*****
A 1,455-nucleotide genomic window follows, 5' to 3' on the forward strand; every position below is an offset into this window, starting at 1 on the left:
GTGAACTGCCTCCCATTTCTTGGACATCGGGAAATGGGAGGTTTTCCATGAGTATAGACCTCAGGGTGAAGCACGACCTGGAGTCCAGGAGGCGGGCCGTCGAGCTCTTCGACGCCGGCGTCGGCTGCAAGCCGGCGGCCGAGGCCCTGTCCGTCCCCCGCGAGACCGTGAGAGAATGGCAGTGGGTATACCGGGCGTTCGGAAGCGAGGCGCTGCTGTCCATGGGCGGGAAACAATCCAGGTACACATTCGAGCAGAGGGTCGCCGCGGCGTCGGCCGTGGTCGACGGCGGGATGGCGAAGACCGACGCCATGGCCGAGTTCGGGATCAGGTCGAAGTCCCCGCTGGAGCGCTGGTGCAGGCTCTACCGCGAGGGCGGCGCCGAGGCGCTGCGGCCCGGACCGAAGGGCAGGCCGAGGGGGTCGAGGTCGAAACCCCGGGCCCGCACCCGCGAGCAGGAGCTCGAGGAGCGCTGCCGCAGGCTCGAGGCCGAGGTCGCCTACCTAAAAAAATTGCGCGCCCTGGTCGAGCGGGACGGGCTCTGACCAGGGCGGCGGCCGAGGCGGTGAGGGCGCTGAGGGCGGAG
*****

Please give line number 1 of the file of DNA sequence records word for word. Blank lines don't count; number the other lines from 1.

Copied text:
A 1,455-nucleotide genomic window follows, 5' to 3' on the forward strand; every position below is an offset into this window, starting at 1 on the left: